Implement a Strategy for Transforming from Office Products to Model-Based Systems Engineering (MBSE)

Often people will ask me: “Who is your major competitor?” My usual response is “Microsoft Office.” I don’t say this because MS Office is a bad tool … it is not. It is a very good tool for publishing information. I use it often and have become quite the expert in using it to write books, papers, accounting, and presentations. But for systems engineering, it’s not the right toolset. Unfortunately, most people trying to perform SE tasks use MS Office because that’s the only tool they have. It’s cheap and already approved for use by management, but it does not provide all the capabilities SEs need. You can’t easily perform the kinds of analyses we need, such as functional analysis, simulation, requirements analysis, and risk analysis. That’s not to say that you can’t perform these kinds of analyses in the same way as your parents (or grandparents). They did it, but usually it was with armies of people. They did it with relatively simpler systems. They did it using libraries with librarians to help them find the things they needed. If you think I am exaggerating, I actually saw this in effect as late as 1986, before we had extensive implementation of personal computers.

But with the widespread availability of networked, high performance computer systems providing ready access to amazing processing capabilities, and the breadth of the worldwide web, we also have new tools that can do much more. And it’s a good thing, because at the same time this technology has caused system complexity to grow exponentially. We no longer have the “armies of people” and “librarians” available to help us do the work. So we have to do more with less.

So, let’s say your management has finally realized that you need better tools, or they just want to be “fully buzzword compliant” by jumping on the MBSE train. Now how are you going to come up to speed on a new toolset, while still continuing to meet cost and schedule?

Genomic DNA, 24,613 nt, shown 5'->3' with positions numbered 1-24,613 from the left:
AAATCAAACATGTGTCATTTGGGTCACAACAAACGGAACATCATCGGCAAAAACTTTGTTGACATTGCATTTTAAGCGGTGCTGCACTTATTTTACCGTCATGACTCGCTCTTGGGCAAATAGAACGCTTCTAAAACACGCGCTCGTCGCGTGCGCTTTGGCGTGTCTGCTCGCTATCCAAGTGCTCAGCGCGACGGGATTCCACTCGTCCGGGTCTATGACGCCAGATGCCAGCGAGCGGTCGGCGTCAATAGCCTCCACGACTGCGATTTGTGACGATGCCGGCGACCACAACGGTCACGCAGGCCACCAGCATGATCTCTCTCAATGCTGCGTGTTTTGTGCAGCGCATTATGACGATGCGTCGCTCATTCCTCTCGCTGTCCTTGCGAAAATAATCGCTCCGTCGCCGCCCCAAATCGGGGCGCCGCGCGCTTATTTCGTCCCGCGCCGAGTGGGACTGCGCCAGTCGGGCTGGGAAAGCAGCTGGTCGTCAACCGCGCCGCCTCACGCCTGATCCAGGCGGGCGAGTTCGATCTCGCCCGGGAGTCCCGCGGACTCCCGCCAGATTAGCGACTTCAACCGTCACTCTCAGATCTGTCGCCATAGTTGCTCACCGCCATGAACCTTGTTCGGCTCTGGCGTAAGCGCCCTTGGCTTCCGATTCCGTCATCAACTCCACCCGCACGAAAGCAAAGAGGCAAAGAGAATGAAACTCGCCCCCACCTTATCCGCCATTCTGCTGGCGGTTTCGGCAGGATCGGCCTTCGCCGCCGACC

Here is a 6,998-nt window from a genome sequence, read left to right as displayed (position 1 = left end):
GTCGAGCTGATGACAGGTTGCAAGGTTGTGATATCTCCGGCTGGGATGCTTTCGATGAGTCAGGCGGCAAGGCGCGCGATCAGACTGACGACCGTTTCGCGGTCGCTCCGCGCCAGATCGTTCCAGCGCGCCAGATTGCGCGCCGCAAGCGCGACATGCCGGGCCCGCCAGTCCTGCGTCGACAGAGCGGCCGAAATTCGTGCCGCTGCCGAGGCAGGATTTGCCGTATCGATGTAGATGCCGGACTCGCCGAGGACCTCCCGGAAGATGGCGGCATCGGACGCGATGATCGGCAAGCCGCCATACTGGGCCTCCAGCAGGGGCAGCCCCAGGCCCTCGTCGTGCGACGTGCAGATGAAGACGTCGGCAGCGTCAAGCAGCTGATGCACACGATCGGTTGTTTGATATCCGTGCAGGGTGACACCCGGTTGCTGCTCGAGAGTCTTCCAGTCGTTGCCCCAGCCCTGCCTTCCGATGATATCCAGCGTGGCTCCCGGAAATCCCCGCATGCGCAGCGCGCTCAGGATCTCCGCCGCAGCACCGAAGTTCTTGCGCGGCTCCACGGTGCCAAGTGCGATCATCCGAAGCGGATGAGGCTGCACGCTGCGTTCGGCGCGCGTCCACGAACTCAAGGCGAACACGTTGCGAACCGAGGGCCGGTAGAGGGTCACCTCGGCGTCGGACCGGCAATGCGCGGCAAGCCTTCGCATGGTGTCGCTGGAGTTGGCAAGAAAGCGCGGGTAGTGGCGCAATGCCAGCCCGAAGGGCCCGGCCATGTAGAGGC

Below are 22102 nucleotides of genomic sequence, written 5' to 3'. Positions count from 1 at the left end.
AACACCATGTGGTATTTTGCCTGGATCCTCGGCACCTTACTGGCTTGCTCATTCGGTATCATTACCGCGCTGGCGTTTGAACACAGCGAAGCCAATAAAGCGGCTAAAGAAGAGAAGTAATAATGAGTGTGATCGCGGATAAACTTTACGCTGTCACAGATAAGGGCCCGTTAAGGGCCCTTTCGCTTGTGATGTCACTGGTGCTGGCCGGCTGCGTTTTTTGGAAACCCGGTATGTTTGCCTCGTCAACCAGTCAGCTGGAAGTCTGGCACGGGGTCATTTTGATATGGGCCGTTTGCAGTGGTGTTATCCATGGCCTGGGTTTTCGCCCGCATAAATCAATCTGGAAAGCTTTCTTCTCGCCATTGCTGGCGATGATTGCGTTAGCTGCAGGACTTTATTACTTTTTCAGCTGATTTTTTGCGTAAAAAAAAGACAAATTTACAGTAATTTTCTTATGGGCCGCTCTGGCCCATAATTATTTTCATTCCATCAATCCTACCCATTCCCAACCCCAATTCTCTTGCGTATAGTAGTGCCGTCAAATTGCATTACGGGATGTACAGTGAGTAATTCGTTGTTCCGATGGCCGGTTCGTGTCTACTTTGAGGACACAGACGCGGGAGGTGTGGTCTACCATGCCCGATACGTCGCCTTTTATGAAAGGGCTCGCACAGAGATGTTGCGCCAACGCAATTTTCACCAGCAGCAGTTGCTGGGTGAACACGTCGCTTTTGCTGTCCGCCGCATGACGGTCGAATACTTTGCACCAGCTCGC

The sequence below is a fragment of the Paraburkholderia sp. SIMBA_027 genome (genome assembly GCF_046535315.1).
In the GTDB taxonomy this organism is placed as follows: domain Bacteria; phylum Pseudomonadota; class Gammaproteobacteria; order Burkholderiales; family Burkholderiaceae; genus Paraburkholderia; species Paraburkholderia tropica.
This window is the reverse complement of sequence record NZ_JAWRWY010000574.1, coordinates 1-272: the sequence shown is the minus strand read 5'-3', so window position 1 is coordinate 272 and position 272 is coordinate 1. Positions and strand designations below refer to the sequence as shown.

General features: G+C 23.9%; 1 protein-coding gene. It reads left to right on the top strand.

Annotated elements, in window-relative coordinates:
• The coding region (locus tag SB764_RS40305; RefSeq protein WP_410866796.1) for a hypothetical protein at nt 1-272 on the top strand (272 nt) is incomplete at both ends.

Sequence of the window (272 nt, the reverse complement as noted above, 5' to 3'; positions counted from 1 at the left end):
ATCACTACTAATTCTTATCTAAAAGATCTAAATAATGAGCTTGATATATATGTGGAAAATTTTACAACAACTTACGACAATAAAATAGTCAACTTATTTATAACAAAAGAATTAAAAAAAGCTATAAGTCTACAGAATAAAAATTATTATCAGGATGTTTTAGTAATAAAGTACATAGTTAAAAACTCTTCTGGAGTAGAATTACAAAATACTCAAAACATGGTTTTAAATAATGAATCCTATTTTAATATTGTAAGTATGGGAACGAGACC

The purpose of this paper is to help you make the shift from products like MS Office to a true MBSE tool: Innoslate®. Some of these strategies may be useful in migrating from Office to other tools, but other tools really don’t have all the features you need and when you put together the set you will have to spend a lot more on those other tools. Money being spent isn’t just the cost of the tools, but the people costs of operating them. Much like Office, even the toolsets being offered by others are really just a set of individual tools that were loosely “integrated” to provide a package. That’s why they have so many “plug-ins.”

So on with the strategies.

Strategy 1: Start Slow

Just like you can’t eat an elephant all at once (and I don’t recommend eating elephants at all!), you should migrate your information a piece at a time. For example, perhaps you have a big library of Visio diagrams and you want to reuse in Innoslate®. You might say, “well does Innoslate® have a way to import diagrams from Visio?” The answer is no. The reason we don’t is that tools like Visio are just drawing tools that don’t provide “semantic” meaning. One definition of this term is: “of, relating to, or arising from the different meanings of words or other symbols.” In other words, drawings require a significant set of rules to enable them to represent the information. An example of this from flowcharting is the use of a diamond to represent a decision or a rectangle to represent a process. Both the writer and reader of these diagrams must fully understand those representations for the chart to have any meaning. Unfortunately, with a pure drawing tool like Visio, people will use these symbols incorrectly or in different ways, which makes it difficult for the reader to really know what the writer meant. We have the same problem with unstructured words as well. Writers will use obscure words or use the words incorrectly, which interferes with the communication.

This problem is why MBSE has taken off as a concept to enhance the communications. The tools can help enforce the rules for diagrams. The diagrams can even be analyzed automatically by the computer algorithms to suggest improvements to the diagrams to make them more compliant to the rules.

So, what does this mean? It means that the diagrams as drawn in Visio are likely in error. Just moving the boxes and lines over to another tool will also bring all the errors with them. What should you do?

We recommend taking a few of the diagrams you are using right now, put them on one side of your desk (or in your second monitor, if you have one), and start a new diagram in Innoslate®. We recommend starting with the Action Diagram for a flow or process chart. You will need to interpret the information that’s on the current diagram to create the new one. You will want to take advantage of the capability in Innoslate® to decompose Actions, thus simplifying large diagrams. That allows you to identify subprocesses, which may be repeated in various parts of the diagram. In this way, you will gain a better understanding of the tool and the limitations (rules) that govern the diagrams.